Animators get to work on some of the coolest projects around, and we’re not just talking about blockbuster films. Just ask David J. Saiz. The 3D Animation+ Visual Effects grad was recently part of a small team of artists responsible for bringing the assets of Mass Effect: New World – a 4D holographic experience based on the popular game series -- to life. Not only was this an exciting challenge for David, but Mass Effect just happens to be one of his favourite games. Imagine getting to play around in a universe that you love, adding to its mythology and building it out into a new form. It’s currently a main attraction at California’s Great America, combining cutting edge technology with live performances.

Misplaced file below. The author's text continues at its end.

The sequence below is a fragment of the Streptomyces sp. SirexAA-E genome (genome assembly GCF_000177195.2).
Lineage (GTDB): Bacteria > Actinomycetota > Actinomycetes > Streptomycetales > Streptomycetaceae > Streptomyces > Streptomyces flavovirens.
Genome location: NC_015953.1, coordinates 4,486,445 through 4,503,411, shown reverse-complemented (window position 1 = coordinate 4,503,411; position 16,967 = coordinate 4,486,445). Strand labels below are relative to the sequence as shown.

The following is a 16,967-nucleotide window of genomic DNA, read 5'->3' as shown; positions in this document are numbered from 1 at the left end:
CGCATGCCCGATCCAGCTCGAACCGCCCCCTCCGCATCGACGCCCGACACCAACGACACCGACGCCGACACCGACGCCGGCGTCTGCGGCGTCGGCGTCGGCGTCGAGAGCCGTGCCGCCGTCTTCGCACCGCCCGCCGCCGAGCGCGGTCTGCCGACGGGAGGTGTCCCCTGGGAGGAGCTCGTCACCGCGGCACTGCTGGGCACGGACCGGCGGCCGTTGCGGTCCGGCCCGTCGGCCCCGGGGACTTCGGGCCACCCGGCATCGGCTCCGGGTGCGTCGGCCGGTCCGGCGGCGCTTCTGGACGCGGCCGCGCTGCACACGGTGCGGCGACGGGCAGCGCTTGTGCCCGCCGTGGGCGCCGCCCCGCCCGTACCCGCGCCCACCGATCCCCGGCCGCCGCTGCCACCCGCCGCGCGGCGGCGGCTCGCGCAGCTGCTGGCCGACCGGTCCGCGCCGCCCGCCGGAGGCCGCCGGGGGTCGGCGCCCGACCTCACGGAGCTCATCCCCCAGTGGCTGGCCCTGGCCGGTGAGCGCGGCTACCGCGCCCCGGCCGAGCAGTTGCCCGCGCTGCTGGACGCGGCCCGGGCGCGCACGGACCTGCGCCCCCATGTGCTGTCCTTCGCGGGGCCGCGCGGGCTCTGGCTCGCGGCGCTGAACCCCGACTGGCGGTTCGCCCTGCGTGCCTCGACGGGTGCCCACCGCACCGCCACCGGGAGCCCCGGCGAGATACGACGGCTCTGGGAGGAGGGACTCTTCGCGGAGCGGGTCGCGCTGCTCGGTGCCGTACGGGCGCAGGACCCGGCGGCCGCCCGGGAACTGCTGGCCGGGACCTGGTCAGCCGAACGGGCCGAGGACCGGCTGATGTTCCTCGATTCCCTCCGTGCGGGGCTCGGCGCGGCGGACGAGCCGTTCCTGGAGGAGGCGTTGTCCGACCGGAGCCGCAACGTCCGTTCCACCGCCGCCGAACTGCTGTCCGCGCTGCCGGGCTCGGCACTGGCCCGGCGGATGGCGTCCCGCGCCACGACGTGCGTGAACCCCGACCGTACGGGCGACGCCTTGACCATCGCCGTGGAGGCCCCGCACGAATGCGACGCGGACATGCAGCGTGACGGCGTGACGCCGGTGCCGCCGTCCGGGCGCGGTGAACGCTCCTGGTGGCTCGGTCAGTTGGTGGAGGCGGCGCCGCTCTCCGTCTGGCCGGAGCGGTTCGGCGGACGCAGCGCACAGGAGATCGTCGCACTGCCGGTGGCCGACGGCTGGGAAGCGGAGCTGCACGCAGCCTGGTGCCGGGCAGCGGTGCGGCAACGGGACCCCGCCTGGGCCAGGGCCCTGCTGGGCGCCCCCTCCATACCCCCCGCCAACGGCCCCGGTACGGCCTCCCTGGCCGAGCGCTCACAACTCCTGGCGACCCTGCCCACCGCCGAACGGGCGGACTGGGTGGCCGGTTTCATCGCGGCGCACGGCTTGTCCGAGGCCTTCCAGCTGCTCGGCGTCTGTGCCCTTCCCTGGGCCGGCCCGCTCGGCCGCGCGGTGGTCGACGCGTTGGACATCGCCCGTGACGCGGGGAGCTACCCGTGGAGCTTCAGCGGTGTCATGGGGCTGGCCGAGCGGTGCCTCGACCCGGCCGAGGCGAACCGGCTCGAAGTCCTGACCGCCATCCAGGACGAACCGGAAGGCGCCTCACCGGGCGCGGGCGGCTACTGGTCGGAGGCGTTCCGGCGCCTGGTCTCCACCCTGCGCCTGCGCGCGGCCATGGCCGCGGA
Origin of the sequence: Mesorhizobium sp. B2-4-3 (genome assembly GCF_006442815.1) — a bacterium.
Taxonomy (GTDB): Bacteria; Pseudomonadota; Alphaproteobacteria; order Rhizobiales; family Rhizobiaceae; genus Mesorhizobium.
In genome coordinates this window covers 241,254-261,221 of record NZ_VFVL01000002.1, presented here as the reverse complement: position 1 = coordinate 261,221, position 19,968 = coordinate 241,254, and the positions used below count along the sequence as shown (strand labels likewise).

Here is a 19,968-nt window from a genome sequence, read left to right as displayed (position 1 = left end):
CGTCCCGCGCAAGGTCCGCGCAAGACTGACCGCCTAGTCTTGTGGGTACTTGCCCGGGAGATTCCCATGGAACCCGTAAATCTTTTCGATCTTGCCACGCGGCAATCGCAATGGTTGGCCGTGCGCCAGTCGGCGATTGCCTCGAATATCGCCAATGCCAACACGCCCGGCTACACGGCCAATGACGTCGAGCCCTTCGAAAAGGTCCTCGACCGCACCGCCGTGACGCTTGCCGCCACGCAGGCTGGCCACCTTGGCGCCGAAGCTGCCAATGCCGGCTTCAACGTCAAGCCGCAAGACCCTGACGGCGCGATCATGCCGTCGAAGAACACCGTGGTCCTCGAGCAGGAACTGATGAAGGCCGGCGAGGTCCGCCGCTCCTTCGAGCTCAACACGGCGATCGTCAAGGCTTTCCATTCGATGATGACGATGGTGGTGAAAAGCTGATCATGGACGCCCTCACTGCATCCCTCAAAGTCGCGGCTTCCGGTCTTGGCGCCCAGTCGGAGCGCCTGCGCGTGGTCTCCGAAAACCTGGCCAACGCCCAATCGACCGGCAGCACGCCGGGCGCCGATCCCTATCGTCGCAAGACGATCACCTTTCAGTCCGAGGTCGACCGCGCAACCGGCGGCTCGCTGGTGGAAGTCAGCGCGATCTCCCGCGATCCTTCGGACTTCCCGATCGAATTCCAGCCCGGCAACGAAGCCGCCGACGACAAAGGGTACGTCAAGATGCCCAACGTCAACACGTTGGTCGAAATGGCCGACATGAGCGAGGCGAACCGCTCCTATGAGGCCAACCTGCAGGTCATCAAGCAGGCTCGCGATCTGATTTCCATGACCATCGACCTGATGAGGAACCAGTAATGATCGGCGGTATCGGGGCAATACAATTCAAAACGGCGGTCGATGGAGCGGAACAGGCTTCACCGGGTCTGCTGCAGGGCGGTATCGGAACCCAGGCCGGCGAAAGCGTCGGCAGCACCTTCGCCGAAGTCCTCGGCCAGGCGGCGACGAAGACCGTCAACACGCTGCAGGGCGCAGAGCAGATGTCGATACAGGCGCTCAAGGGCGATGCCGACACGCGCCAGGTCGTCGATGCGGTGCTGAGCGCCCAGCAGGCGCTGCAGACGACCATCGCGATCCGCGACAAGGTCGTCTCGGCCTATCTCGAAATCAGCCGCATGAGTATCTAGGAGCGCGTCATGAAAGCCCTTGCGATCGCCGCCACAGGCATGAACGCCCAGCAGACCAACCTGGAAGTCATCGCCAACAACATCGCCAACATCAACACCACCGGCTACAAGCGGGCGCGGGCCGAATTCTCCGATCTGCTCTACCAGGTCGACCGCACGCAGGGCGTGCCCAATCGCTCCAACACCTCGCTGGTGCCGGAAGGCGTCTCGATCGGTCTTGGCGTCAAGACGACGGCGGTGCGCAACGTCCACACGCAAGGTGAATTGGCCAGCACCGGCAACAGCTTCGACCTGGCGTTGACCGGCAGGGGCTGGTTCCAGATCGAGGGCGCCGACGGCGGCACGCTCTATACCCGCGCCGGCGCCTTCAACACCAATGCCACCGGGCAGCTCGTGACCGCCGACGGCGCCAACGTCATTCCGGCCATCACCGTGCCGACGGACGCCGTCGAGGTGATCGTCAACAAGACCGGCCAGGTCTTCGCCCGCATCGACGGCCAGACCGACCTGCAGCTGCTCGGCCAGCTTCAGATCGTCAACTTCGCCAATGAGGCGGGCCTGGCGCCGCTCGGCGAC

We had a chance to ask David some questions about his time at VFS, what it was like working on Mass Effect, and what’s coming up next. Read on!
Where are you from originally? What made you decide to come to VFS?
David: Originally, I am from Mexico. I grew up there. I have always wanted to work in video games but Mexico doesn't have a video game industry. I still wanted to do something creative, so I studied graphic design in college. I worked for a couple of years doing websites and such until I heard about Vancouver Film School from a co-worker. After visiting the VFS website and looking at the work the students did my mind was set. I sold all that I could, used up all of my savings, and asked my parents for help and applied. I joined class 3D69.